In their coverage of the Advance variation, I was impressed with the attention the authors gave one of my favourite gambits, the rare 5…Bd7 6.Bd3 cxd4 7.cxd4 Qb6 8.0-0 Nxd4 9.Nbd2!?. This may be because I sprung it against Antic himself back in 2007, but regardless, the authors accurately state that this should be considered the main line of 6.Bd3, and they do a very good job of explaining the sources of White’s compensation and the strategic themes in the lines that follow.

Something of a litmus test for books on the French is how well the authors cover the Exchange variation. 3.exd5 is, in my opinion, a far more serious try for White than most people give assume. I was pleased to discover that The Modern French shows this variation a lot of respect, recommending two of my favourite lines with an early …c5 or quick queenside castling, and offering practical suggestions on how to keep the tension when facing a weaker opponent determined to draw. 

One thing I found a little amusing, however, was the authors’ dealing of the same line with colours reversed. After 4.Bd3,

PGN string

the book recommends 4…c5 5.Nf3 Nc6 6.0-0? cxd4 7.Re1+ Be7

[which] led to a total destruction of White’s position

in Teloudis-Graf, 2010, which is quoted in full. However, in the line 4.Nf3 Bd6 5.c4 Nf6 6.Nc3 0-0 7.cxd5 we arrive at the same position but which colours reversed and an extra move (Nf3) for white, after which the authors recommend, not 7…Re8+, but 7…h6, with two pages of further analysis giving the reader the distinct impression that black is better here as well! Of course, it’s hard to believe Black is fundamentally better in the Exchange, but the truth of the matter is probably that the position is unbalanced but probably equal, even with the extra tempo. This is exactly what Black should be seeking in this variation, and so the authors’ recommendation is fully justified.

But before we reach for the ‘Recommended’ stamp, a little warning: this book is certainly not for everyone. The content, as I mentioned, is remarkably astute and of the highest quality, but the same cannot be said of the editing. If you’re looking for an easy read, a simple opening guide, or even just a clear, well-presented chess book that can be devoured on a train or sampled while sitting in a café, steer clear. This is a workman’s book, and as such, requires serious study and a dedication and willingness to work through the thicket.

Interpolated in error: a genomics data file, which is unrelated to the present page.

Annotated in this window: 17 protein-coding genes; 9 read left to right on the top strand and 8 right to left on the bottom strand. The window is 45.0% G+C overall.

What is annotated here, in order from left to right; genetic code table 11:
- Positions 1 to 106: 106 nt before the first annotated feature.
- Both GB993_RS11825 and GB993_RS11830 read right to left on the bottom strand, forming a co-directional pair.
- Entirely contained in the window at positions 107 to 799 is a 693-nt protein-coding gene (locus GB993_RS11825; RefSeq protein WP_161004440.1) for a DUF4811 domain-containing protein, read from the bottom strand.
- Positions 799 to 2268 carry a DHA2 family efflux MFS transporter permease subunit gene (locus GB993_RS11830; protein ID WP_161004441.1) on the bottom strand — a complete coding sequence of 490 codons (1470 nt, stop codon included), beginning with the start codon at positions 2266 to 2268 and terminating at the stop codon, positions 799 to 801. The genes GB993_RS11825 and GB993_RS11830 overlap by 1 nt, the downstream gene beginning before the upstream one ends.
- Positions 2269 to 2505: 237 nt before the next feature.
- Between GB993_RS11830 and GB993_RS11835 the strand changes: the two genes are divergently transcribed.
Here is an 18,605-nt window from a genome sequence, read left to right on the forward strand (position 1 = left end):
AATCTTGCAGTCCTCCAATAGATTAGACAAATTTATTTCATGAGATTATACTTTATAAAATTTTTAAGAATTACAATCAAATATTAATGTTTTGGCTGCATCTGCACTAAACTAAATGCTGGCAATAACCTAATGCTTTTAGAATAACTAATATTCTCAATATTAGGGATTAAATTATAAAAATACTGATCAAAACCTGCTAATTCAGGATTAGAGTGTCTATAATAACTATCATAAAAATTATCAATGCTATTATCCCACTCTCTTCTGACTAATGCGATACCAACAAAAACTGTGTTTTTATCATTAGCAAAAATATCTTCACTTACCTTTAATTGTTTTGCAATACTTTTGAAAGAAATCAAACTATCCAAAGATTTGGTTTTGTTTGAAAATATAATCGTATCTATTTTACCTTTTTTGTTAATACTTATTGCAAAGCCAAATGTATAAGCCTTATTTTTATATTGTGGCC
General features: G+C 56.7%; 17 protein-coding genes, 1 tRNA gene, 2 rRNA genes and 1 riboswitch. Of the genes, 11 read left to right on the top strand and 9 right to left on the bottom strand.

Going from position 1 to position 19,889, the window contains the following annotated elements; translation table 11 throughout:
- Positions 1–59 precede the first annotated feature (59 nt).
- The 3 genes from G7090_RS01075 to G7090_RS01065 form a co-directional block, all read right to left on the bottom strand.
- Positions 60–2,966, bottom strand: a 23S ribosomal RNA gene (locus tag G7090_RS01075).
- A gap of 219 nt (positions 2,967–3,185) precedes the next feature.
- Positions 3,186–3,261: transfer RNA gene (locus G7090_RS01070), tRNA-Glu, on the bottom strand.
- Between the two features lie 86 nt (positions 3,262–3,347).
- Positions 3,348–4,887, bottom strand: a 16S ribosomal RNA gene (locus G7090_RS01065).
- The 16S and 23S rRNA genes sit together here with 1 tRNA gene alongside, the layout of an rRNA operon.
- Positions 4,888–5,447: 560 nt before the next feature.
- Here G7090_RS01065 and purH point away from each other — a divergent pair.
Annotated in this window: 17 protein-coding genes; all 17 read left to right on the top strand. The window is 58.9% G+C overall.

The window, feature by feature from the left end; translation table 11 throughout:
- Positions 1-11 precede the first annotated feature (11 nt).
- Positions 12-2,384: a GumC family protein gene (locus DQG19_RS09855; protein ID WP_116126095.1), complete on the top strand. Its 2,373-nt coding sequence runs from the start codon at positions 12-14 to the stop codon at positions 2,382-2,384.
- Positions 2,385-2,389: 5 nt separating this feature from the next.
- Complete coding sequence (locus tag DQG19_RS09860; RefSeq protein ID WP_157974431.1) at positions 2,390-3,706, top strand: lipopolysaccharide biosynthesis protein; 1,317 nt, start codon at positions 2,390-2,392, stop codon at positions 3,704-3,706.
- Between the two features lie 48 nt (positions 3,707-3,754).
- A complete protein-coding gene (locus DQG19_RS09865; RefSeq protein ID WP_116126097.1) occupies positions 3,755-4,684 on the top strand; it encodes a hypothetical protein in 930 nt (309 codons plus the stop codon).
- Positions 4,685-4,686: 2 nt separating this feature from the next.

Unlike, for example, the Everyman ‘Starting Out’ series or the Gambit ‘Chess Explained’ range, this opening book lacks both an easy-to-follow structure and clear repertoire recommendations. Rather than leaving out bad lines for black or breaking up the more dense variations into different sections, the authors instead follow an out dated and cumbersome classification of the variations, leading to lines with ridiculous twelve-point subheadings such as “D1213122”. These subvariations always include many alternatives for black, equally analysed, including those which the authors later dismiss as dubious or just plain bad. So why analyse them to such depths, or even include them at all? More often than not, it’s rarely clear which alternative is recommended until twenty or thirty pages later. The order of variations is no help either; sometimes the best move is listed first and sometimes last, in case the reader didn’t have enough headaches already. Of course, I understand the authors’ desire to give a comprehensive account of each line, and they’ve certainly put a lot of work into it, but it seems there’s a lot of tangled and spurious information for someone looking to learn the opening with the black pieces, which surely must be their target demographic.